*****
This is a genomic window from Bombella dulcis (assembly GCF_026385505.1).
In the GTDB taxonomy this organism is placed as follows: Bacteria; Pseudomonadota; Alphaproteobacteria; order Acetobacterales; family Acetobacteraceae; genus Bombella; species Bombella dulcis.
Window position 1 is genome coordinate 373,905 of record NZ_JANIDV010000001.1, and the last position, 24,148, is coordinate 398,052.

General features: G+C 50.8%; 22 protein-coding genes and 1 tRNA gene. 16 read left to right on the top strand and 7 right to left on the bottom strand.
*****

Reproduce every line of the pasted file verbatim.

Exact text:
This is a genomic window from Bombella dulcis (assembly GCF_026385505.1).
In the GTDB taxonomy this organism is placed as follows: Bacteria; Pseudomonadota; Alphaproteobacteria; order Acetobacterales; family Acetobacteraceae; genus Bombella; species Bombella dulcis.
Window position 1 is genome coordinate 373,905 of record NZ_JANIDV010000001.1, and the last position, 24,148, is coordinate 398,052.

General features: G+C 50.8%; 22 protein-coding genes and 1 tRNA gene. 16 read left to right on the top strand and 7 right to left on the bottom strand.